Yes, we live in a digital world.
Yes, every business needs some content to fulfill marketing needs.
Everything you need and nuthin’ you don’t.
There is no one size fits all. Each practice must build the content that will answer the questions prospects ask and maintain the contact over time. No two are the same. You and your clients are a different equation from all the others out there. It comes down to these functions:
- Starting a relationship
- Maintaining the connection
- Supporting Referral Sources
The start of something big.
Run the numbers. You’ll find that conversion rates for digital offers are at best 1 to 2%. Direct marketing using more traditional media may get you up to 5%. Networking because it is so personal can generate about 30% new contacts if you operate in the right circles. Speaking to an appropriate audience, if you understand how to reel people in from the podium, can range up to 70%.
No matter which approach you use, you first need to determine exactly who your best prospect is and learn what they want to know about the solutions you offer to their problems. You need to know how they define the job they want done and where they are in relation to that concern. You must also understand that you must be available to take their order when they are ready to buy.
The purchase journey is not a linear path. These days, because of the ease of access to all kinds of information sources the average buyer may move from broad information gathering to supplier specifics and back to more general information any number of times before making a purchase decision.
All you want to capture initially is:
- Smart Phone Number
I find that having a singular offer makes getting that information more efficient for you and prospects. I recommend offering what is commonly referred to as a “lead magnet” in the parlance of digital marketing. This will vary based on your business and that of your ideal clients. I find that Checklists, Worksheets and Quick Guides work best.
In digital situations I use a form to fill out on a landing page which grants a download to the e-mail given after the data is entered. The contact data is put into a CRM for further attention. I suggest that in Networking situations the item be mentioned as available and that the consultant will send it personally if the contact data is furnished. Usually a business card is exchanged. Speaking to a small group you can simply make the offer and ask for a card to be given to you to assure its delivery. With larger groups you need to have what I call a feedback card which is placed on every seat. The feedback card carries a way to write in contact information (and perhaps respond to a survey question or two) on one side and the same pitch you would use on a landing page on the other side.
Most of my clients connect with the C-suite, usually with the CEO. When I asked one what sort of content he wanted to receive he answered:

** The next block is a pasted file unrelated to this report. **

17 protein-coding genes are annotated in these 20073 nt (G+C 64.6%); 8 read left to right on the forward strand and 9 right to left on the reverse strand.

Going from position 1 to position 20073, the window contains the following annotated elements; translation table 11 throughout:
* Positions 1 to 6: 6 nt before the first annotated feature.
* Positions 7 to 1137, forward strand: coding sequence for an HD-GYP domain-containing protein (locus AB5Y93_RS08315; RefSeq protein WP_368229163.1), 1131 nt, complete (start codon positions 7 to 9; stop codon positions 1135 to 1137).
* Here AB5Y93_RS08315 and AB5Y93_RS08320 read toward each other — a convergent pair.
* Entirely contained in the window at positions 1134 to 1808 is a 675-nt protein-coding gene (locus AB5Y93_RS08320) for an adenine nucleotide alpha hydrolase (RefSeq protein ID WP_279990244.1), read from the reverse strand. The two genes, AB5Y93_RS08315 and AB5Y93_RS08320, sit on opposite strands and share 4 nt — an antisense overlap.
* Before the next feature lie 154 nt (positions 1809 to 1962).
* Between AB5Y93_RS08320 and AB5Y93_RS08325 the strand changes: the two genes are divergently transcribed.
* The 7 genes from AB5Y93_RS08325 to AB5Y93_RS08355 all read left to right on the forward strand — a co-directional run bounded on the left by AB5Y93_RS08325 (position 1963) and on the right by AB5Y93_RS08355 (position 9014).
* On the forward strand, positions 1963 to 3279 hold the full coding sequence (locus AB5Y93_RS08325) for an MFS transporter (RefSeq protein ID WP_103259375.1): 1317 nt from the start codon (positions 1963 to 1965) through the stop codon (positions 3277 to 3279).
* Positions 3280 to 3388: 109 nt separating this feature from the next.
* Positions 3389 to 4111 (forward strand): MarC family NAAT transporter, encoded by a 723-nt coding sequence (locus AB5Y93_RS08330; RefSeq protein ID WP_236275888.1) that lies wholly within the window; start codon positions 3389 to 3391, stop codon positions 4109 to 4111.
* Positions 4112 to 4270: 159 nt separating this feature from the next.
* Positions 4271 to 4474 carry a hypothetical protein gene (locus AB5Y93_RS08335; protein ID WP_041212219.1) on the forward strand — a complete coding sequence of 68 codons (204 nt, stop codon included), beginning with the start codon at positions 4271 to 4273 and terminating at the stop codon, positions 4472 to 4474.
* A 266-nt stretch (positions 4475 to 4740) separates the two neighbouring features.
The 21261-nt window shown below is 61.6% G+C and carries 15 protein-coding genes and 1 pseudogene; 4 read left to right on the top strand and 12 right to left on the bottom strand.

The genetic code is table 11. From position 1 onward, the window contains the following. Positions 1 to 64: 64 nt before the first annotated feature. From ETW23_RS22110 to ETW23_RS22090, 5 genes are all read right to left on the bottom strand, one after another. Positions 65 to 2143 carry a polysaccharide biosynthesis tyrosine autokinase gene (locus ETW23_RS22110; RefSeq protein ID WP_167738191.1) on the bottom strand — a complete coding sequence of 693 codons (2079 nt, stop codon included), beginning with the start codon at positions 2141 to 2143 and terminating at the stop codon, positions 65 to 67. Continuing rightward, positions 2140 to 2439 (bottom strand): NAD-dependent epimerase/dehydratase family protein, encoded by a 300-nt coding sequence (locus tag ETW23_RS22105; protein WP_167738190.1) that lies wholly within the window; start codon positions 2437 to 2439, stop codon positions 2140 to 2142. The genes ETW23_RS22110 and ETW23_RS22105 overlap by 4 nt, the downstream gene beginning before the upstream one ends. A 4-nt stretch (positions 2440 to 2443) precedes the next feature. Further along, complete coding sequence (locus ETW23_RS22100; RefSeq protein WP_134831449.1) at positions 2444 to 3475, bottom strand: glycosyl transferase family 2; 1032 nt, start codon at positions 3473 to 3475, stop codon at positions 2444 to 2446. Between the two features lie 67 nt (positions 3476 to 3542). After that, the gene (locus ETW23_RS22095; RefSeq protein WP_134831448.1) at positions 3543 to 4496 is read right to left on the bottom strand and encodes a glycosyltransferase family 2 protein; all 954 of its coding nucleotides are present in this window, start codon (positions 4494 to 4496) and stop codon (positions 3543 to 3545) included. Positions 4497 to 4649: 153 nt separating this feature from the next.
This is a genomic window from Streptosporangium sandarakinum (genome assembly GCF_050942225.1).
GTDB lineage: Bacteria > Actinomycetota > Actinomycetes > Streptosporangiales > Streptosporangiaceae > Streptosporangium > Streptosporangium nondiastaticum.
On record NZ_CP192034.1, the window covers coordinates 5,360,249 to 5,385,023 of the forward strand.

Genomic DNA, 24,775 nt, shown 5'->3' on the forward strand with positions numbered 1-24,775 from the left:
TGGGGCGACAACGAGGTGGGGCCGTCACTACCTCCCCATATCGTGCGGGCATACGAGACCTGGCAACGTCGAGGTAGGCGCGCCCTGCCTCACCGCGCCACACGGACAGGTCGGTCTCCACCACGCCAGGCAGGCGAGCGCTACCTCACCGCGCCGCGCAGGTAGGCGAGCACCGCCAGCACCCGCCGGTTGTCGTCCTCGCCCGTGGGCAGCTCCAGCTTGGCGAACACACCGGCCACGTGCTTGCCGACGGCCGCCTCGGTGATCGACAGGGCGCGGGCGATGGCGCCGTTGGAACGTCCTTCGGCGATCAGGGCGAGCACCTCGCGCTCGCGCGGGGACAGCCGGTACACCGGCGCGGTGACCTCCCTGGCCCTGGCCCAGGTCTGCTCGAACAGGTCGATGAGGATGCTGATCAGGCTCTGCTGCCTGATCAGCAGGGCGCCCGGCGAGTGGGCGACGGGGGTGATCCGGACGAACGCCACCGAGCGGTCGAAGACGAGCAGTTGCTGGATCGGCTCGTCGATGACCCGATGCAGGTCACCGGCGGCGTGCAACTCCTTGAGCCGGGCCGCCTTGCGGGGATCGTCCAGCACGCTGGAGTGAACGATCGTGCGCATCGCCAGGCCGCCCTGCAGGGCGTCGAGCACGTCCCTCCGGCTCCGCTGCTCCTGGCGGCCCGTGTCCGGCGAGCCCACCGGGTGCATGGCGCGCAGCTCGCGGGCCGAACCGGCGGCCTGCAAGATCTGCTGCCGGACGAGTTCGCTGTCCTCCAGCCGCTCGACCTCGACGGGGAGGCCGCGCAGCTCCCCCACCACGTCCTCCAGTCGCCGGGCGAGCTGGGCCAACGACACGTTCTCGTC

“Don’t give me stuff I’ve already seen in business publications. Give me the benefit of your thinking that is relevant to me. Be consistent. I appreciate it when information arrives at the same time each week and in the same form. That way when I get something out of the ordinary, I know it is important.
In a lot of consulting businesses (particularly financial) the industry sends out information quarterly at best. That is not good enough. In order to stay top of mind with a prospect, client or referral source you need to touch them at least once every four weeks. And more often is better.
That’s why I recommend a weekly contact of some sort. The best options are:
- Video Blog
In addition, I recommend that high end consultants provide everyone on their e-mail list a Newsletter on a monthly basis. Based on feedback from their clients a recap of the weekly items provided is the best received. I’ve been told that it makes for a good way to provide staff with solid information quickly and to give other CEOs a quick way to get a fix on a consultant that might help them.
A Recommendation beats a Referral
A referral can be as simple as, “Here’s a number for someone that might help you.” These days, a notch up from that is the e-mail introduction. Both are helpful but a full-bore recommendation is more powerful.
A recommendation is when a person who knows you and your consulting capability invites you to a meal with a prospect and proceeds to sell your services over the meal. Done properly, all you do is take the order.
But in order to be able to do that, your recommender must know about your success and your failures. She or he must know how you have developed. The only way that can happen is if you consistently provide that information. That means you need to identify those Recommenders and Referrers and kept hm informed. One of the best ways I’ve seen is to continually change your e-mail signature to incorporate short outcome- oriented testimonials. It also helps to provide these known sources of new business with copies of your case histories as soon as they are issued.
Personalization of all the materials you send them will pay dividends.
And so it goes.
Jerry Fletcher is a sought-after International Speaker, a beBee ambassador, founder and CEO of Z-axis Marketing, Inc.
His consulting practice, founded in 1990, is known for on and off-line Trust-based Consultant Marketing and Brand development advice that builds businesses, careers and lives of joy.